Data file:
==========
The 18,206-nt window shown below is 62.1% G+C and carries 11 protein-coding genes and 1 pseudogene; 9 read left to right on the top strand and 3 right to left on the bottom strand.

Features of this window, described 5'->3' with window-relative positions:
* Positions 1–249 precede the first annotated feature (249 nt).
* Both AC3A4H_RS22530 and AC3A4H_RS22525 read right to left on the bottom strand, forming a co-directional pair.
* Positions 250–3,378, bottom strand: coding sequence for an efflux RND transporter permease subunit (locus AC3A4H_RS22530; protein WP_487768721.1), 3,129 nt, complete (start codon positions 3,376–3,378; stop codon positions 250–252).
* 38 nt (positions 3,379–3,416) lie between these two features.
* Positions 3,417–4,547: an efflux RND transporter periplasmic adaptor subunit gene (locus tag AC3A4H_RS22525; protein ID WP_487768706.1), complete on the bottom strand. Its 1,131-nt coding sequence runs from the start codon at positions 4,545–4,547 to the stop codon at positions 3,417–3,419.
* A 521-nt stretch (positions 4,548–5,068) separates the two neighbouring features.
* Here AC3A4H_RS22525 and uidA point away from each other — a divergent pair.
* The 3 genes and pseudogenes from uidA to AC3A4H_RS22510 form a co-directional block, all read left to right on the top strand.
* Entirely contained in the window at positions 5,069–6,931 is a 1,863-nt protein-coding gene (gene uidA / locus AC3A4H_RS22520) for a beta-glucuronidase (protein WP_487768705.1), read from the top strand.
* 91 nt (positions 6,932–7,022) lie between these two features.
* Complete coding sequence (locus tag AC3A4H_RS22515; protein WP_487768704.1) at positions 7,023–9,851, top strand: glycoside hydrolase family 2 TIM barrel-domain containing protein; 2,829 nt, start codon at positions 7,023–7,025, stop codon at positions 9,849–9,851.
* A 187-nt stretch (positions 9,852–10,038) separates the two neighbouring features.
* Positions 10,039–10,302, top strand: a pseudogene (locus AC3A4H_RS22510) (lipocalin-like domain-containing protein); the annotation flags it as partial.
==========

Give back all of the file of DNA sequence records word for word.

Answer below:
The 18,206-nt window shown below is 62.1% G+C and carries 11 protein-coding genes and 1 pseudogene; 9 read left to right on the top strand and 3 right to left on the bottom strand.

Features of this window, described 5'->3' with window-relative positions:
* Positions 1–249 precede the first annotated feature (249 nt).
* Both AC3A4H_RS22530 and AC3A4H_RS22525 read right to left on the bottom strand, forming a co-directional pair.
* Positions 250–3,378, bottom strand: coding sequence for an efflux RND transporter permease subunit (locus AC3A4H_RS22530; protein WP_487768721.1), 3,129 nt, complete (start codon positions 3,376–3,378; stop codon positions 250–252).
* 38 nt (positions 3,379–3,416) lie between these two features.
* Positions 3,417–4,547: an efflux RND transporter periplasmic adaptor subunit gene (locus tag AC3A4H_RS22525; protein ID WP_487768706.1), complete on the bottom strand. Its 1,131-nt coding sequence runs from the start codon at positions 4,545–4,547 to the stop codon at positions 3,417–3,419.
* A 521-nt stretch (positions 4,548–5,068) separates the two neighbouring features.
* Here AC3A4H_RS22525 and uidA point away from each other — a divergent pair.
* The 3 genes and pseudogenes from uidA to AC3A4H_RS22510 form a co-directional block, all read left to right on the top strand.
* Entirely contained in the window at positions 5,069–6,931 is a 1,863-nt protein-coding gene (gene uidA / locus AC3A4H_RS22520) for a beta-glucuronidase (protein WP_487768705.1), read from the top strand.
* 91 nt (positions 6,932–7,022) lie between these two features.
* Complete coding sequence (locus tag AC3A4H_RS22515; protein WP_487768704.1) at positions 7,023–9,851, top strand: glycoside hydrolase family 2 TIM barrel-domain containing protein; 2,829 nt, start codon at positions 7,023–7,025, stop codon at positions 9,849–9,851.
* A 187-nt stretch (positions 9,852–10,038) separates the two neighbouring features.
* Positions 10,039–10,302, top strand: a pseudogene (locus AC3A4H_RS22510) (lipocalin-like domain-containing protein); the annotation flags it as partial.